Last summer, Rachael Orben and Abram Fleishman attached GPS loggers to red-legged kittiwakes on St. George Island to find out where they were finding food during both the pre-lay and incubation phase of the breeding season.
Both members of a red-legged kittiwake pair are fairly free to forage before eggs are laid, although they still need to attend the colony to defend their nest site. However, parents need to alternate who incubates the egg and who takes a trip out to sea to forage once the egg has been laid.
By tracking birds during both the pre-lay and incubation phase of the breeding season the team will be able to better understand how foraging changes both through time and with different constraints on parental time and energy.
After months spent analysing the data, Rachael is starting to see some cool results. Read more to find out what the team has learned so far:
First, they learned some really basic things about the behaviour of red-legged kittiwakes away from the colony.
Red-legged kittiwakes spend the majority of their time in the Bering Sea. The Bering Sea is a marginal sea of the North Pacific, meaning that it separated from the open Pacific Ocean by the Aleutian Island chain. The Pribilof Islands, where most of the world’s population of red-legged kittiwakes nest, are located on the continental shelf in the southeastern Bering Sea. Importantly, the Pribilof Islands are located near the shelf break where the sea floor drops rapidly into the deep waters of the basin. This break at the edge of the continental shelf is also known as the “greenbelt” because nutrients from the cold waters of the deep basin flow up the slope and result in a fairly constant production of phytoplankton.
The map below shows the area of the Bering Sea where the red-legged kittiwakes visited just before they laid their eggs (in pink) and while they were incubating their eggs (in yellow). These are tracks from 45 individual (different) birds.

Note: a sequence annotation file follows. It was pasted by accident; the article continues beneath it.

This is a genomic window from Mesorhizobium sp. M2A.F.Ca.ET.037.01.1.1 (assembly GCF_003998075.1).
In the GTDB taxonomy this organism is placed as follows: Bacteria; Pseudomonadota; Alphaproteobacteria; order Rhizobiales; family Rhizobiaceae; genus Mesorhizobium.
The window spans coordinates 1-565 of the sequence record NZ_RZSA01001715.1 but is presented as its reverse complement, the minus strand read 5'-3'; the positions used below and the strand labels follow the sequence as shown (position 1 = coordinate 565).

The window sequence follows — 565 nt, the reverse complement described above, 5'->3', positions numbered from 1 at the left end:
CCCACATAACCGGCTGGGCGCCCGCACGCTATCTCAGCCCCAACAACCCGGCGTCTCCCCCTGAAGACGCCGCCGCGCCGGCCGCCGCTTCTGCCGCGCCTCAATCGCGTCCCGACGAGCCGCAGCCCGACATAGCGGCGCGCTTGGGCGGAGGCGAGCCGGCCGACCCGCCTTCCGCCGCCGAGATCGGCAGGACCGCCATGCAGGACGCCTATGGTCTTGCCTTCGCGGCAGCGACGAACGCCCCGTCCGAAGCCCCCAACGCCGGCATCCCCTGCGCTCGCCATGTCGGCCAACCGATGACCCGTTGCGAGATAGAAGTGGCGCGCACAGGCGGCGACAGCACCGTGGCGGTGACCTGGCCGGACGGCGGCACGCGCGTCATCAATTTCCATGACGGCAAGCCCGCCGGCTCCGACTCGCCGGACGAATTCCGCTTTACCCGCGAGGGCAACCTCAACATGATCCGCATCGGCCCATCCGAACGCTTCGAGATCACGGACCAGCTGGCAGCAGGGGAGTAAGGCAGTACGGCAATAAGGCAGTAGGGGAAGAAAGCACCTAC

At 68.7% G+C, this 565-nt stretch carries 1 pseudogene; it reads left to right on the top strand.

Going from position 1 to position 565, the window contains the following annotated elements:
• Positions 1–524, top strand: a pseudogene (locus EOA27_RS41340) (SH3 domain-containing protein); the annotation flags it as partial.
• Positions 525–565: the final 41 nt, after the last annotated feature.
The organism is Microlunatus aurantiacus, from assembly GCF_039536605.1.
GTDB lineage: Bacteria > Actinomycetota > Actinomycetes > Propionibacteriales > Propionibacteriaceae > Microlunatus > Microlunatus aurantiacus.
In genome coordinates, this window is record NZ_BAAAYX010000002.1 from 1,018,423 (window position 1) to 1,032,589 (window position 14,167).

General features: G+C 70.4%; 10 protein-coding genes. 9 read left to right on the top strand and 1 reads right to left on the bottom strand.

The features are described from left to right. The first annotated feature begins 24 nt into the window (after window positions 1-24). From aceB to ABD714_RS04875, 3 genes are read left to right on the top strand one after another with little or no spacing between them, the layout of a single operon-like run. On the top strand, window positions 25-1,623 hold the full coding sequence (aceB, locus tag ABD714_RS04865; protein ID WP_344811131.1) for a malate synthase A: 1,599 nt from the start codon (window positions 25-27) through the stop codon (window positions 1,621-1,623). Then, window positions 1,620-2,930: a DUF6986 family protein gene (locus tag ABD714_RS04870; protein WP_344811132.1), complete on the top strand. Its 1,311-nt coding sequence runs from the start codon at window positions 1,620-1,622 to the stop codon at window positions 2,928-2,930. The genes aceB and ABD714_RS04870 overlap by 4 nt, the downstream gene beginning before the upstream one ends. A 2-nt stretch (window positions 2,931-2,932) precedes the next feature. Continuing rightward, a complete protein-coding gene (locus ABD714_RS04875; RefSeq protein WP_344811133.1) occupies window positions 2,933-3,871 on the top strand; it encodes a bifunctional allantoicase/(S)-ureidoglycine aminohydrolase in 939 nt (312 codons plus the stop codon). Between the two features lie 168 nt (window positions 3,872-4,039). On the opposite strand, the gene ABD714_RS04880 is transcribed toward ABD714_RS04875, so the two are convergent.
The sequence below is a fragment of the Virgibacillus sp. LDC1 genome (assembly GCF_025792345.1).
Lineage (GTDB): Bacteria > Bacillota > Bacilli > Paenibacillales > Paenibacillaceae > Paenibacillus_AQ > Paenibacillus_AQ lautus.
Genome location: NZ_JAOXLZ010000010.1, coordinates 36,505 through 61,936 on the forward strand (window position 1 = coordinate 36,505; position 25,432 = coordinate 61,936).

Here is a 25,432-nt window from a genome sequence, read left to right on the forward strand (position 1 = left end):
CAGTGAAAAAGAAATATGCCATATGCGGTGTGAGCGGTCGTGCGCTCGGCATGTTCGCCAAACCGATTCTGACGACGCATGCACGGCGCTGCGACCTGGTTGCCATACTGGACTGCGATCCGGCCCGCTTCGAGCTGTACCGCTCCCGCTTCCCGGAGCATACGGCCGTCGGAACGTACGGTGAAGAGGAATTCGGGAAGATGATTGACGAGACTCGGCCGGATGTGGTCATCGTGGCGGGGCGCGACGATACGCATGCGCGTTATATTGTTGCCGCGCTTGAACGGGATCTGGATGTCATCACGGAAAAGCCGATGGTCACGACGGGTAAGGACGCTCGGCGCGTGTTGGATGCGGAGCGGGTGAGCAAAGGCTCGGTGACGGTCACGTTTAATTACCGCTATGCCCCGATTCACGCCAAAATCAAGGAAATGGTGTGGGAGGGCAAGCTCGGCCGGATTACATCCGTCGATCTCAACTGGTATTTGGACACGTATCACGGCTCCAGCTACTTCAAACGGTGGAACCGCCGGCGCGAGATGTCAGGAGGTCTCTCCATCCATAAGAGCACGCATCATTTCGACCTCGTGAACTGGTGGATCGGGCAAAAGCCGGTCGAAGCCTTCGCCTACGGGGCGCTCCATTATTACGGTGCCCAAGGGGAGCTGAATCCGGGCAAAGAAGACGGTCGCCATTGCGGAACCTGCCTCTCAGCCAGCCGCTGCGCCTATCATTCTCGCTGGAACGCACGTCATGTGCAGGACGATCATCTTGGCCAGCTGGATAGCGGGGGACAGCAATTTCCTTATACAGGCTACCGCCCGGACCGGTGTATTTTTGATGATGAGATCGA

Some questions for you:
(1) Where is St. George Island?
(2) What is the island called just to the north of St. George?
(3) Can you spot some differences or some similarities in their behaviour between pre-lay and incubation?
(4) Can you see the line of the continental shelf?
Remember we collected these locations from birds carrying GPS dataloggers taped (with very special tape) to their tails. The loggers turn on every 3 minutes to record a location fix.
What other patterns can we pick out in this spaghetti of tracks?
Areas where the bird slows down and starts flying in circles or has a lot of movement in a small area are potential locations where a bird is foraging (looking for food). See example in below map. This type of movement is called area-restricted search.
Red-legged kittiwakes often fly in a straight line over the continental shelf, and then start searching for food once they cross the shelf break.
Check out the two maps below:
(1) Can you guess where the shelf-break is from the GPS tracks in the first map?
(2) Why do you think they might skip over the shelf and head much farther away from the breeding colony to find food?
Finally, we also learned that the foraging area of red-legged kittiwakes breeding on St. George Island is large enough to be visible a long way off. Our red-legged kittiwake tracks are shown in yellow and red in the below map!
How cool is that!